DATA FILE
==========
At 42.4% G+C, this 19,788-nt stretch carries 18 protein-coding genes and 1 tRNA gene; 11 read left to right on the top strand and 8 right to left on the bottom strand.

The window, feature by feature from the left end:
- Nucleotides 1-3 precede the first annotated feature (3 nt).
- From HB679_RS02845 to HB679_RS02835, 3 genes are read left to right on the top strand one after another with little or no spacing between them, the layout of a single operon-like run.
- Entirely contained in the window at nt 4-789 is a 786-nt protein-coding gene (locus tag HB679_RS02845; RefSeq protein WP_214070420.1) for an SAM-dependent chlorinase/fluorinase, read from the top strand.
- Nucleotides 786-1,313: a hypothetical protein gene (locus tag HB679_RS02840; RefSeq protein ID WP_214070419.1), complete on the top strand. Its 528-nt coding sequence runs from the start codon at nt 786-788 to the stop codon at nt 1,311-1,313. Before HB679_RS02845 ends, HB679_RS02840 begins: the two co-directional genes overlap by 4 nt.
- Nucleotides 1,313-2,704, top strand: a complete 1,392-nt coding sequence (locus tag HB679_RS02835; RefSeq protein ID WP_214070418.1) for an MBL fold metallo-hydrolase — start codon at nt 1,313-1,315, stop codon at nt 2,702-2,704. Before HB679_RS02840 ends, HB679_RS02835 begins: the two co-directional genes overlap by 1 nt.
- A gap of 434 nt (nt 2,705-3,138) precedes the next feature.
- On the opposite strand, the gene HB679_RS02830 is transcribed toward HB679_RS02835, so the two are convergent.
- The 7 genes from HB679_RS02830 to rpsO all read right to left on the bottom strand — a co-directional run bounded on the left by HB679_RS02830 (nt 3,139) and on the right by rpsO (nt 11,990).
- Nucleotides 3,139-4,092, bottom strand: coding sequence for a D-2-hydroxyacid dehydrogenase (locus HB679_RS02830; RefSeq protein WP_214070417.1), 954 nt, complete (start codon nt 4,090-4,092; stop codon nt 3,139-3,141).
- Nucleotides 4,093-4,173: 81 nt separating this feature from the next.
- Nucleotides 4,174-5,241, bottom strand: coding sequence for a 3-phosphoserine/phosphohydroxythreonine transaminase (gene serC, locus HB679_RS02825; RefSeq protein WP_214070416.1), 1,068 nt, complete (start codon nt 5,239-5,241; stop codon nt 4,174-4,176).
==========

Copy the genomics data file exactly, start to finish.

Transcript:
At 42.4% G+C, this 19,788-nt stretch carries 18 protein-coding genes and 1 tRNA gene; 11 read left to right on the top strand and 8 right to left on the bottom strand.

The window, feature by feature from the left end:
- Nucleotides 1-3 precede the first annotated feature (3 nt).
- From HB679_RS02845 to HB679_RS02835, 3 genes are read left to right on the top strand one after another with little or no spacing between them, the layout of a single operon-like run.
- Entirely contained in the window at nt 4-789 is a 786-nt protein-coding gene (locus tag HB679_RS02845; RefSeq protein WP_214070420.1) for an SAM-dependent chlorinase/fluorinase, read from the top strand.
- Nucleotides 786-1,313: a hypothetical protein gene (locus tag HB679_RS02840; RefSeq protein ID WP_214070419.1), complete on the top strand. Its 528-nt coding sequence runs from the start codon at nt 786-788 to the stop codon at nt 1,311-1,313. Before HB679_RS02845 ends, HB679_RS02840 begins: the two co-directional genes overlap by 4 nt.
- Nucleotides 1,313-2,704, top strand: a complete 1,392-nt coding sequence (locus tag HB679_RS02835; RefSeq protein ID WP_214070418.1) for an MBL fold metallo-hydrolase — start codon at nt 1,313-1,315, stop codon at nt 2,702-2,704. Before HB679_RS02840 ends, HB679_RS02835 begins: the two co-directional genes overlap by 1 nt.
- A gap of 434 nt (nt 2,705-3,138) precedes the next feature.
- On the opposite strand, the gene HB679_RS02830 is transcribed toward HB679_RS02835, so the two are convergent.
- The 7 genes from HB679_RS02830 to rpsO all read right to left on the bottom strand — a co-directional run bounded on the left by HB679_RS02830 (nt 3,139) and on the right by rpsO (nt 11,990).
- Nucleotides 3,139-4,092, bottom strand: coding sequence for a D-2-hydroxyacid dehydrogenase (locus HB679_RS02830; RefSeq protein WP_214070417.1), 954 nt, complete (start codon nt 4,090-4,092; stop codon nt 3,139-3,141).
- Nucleotides 4,093-4,173: 81 nt separating this feature from the next.
- Nucleotides 4,174-5,241, bottom strand: coding sequence for a 3-phosphoserine/phosphohydroxythreonine transaminase (gene serC, locus HB679_RS02825; RefSeq protein WP_214070416.1), 1,068 nt, complete (start codon nt 5,239-5,241; stop codon nt 4,174-4,176).